No end in sight for strikes by doctors, dons

Residents of Nairobi’s slums protest at freedom corner, Uhuru Park, against the doctors’ strike, saying they were the hardest hit as major consumers of public health services. (Photo: Elvis Ogina/Standard)

The crisis in universities and hospitals is likely to last longer after the Government failed to raise an additional Sh15 billion to settle demands by doctors and lecturers.

Lecturers yesterday rejected Parliament’s request to call off their strike and insisted that they would only resume work if the Government brought an additional Sh7 billion to the table.

This would raise their pay increase bill to Sh17 billion, as the Government offered Sh10 billion.

Doctors have also demanded Sh12 billion to effectively settle their demands. The Government has offered only Sh4 billion.

President Uhuru Kenyatta offered doctors a pay deal that would see the minimum gross salary for doctors increase to Sh196,989 from the current Sh140,244 at full implementation.

This would translate into an additional expenditure of Sh4 billion annually – shared among the 5,000 doctors.


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The Government explained that the offer would put doctors’ remuneration in line with the labour market.

Health Cabinet Secretary Cleopa Mailu maintained the Government offer was still open.

“What the Government has offered has not changed. Let the doctors tell us what they have ceded since last week,” Dr Mailu said.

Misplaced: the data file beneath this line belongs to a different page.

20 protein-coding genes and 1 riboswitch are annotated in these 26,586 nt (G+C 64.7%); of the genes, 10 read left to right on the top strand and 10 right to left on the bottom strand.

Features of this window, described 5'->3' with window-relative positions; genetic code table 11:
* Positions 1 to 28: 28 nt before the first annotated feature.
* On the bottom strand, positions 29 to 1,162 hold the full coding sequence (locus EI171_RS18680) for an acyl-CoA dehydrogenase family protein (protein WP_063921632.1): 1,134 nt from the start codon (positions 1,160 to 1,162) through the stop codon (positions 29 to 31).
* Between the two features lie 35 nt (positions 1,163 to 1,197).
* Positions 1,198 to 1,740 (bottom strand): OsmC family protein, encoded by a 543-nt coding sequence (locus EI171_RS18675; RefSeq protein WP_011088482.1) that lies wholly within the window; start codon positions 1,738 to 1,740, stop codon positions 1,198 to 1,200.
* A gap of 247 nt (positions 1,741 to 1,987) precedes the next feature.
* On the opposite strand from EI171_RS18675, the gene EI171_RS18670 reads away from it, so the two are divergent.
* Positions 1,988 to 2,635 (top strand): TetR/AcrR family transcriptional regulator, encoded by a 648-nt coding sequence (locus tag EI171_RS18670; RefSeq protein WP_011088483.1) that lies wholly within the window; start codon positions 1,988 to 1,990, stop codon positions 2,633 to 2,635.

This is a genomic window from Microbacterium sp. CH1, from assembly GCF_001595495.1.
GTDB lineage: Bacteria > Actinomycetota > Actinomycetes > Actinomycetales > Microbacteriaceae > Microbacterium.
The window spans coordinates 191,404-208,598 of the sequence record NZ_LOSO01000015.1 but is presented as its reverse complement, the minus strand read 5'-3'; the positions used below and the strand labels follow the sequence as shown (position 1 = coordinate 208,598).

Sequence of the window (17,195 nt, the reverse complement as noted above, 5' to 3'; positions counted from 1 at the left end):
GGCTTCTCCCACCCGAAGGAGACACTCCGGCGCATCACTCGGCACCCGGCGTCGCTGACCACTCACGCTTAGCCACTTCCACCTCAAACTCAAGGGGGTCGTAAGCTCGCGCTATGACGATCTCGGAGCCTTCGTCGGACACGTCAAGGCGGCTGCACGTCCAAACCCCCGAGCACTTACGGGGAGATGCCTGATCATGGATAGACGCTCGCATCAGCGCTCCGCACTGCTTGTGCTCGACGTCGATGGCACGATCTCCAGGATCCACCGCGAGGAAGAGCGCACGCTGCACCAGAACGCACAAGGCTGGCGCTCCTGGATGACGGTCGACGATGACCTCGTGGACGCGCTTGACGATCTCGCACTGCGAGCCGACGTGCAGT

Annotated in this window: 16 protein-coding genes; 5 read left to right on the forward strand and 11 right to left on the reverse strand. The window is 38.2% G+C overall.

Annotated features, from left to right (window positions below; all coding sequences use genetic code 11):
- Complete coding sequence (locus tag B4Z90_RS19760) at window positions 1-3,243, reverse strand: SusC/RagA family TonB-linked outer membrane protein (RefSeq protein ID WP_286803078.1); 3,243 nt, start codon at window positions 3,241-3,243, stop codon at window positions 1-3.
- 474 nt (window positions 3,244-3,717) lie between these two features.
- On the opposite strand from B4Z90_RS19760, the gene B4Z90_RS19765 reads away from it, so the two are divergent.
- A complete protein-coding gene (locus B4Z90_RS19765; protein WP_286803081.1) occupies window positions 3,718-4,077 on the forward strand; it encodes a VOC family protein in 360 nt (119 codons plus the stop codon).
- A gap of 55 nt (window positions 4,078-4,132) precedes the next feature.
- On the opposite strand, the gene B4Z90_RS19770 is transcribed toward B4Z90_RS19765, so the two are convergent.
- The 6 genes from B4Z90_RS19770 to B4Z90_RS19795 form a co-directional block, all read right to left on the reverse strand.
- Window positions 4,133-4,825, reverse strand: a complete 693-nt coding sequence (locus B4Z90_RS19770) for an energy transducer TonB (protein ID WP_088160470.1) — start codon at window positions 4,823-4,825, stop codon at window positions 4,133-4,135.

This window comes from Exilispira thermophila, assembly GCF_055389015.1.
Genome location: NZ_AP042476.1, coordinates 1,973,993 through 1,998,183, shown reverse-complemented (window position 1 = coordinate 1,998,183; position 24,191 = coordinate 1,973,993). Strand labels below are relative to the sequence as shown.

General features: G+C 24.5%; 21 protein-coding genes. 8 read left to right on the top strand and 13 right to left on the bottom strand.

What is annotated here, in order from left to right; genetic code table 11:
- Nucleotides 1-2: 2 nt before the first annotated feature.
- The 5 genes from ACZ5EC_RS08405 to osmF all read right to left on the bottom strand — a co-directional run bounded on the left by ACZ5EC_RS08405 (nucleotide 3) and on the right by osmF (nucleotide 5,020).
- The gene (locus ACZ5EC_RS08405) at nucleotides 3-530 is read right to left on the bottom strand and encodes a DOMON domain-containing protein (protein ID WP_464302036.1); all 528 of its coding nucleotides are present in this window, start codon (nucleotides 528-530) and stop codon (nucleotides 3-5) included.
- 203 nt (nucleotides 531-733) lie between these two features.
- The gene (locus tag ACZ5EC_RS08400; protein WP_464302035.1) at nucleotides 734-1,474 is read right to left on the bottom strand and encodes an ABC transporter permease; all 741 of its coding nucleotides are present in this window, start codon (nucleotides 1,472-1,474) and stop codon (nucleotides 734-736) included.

However, senior Government officials familiar with the talks said yesterday it would be difficult to raise the money demanded to settle the pay increments for both sectors.

“The Government is already working on teachers’ Sh50 billion payout, which starts in July. It will be difficult to raise the additional Sh15 billion for doctors and lecturers,” said the official.

“In all fairness, these talks may drag on for a long time but ultimately, unfortunately, there will be no money,” he said.

Yesterday, the striking lecturers ignored pleas by the Senate to call off their strike as the House team intensified arbitration efforts to resolve the pay dispute, maintaining that only a “meaningful” enhanced pay would lead them to return to work.


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The University Academic Staff Union (Uasu) officials led by Secretary General Constantine Wasonga and Chairman Muga K’Olale told the Senate Education committee that they would only end the strike if the Government agreed to “enhance” its offer of Sh10 billion by Sh7 billion at the very least.

The committee chaired by Kirinyaga Senator Daniel Karaba had pleaded with the lecturers to consider calling off the strike to give them a chance to broker a deal with the Government.

But Mr Wasonga termed the Sh10 billion offer a drop in the ocean because it would be shared among the Kenya University Staff Union, Uasu and the Kenya Union of Domestic, Hotels, Educational Institutions and Hospitals Association.

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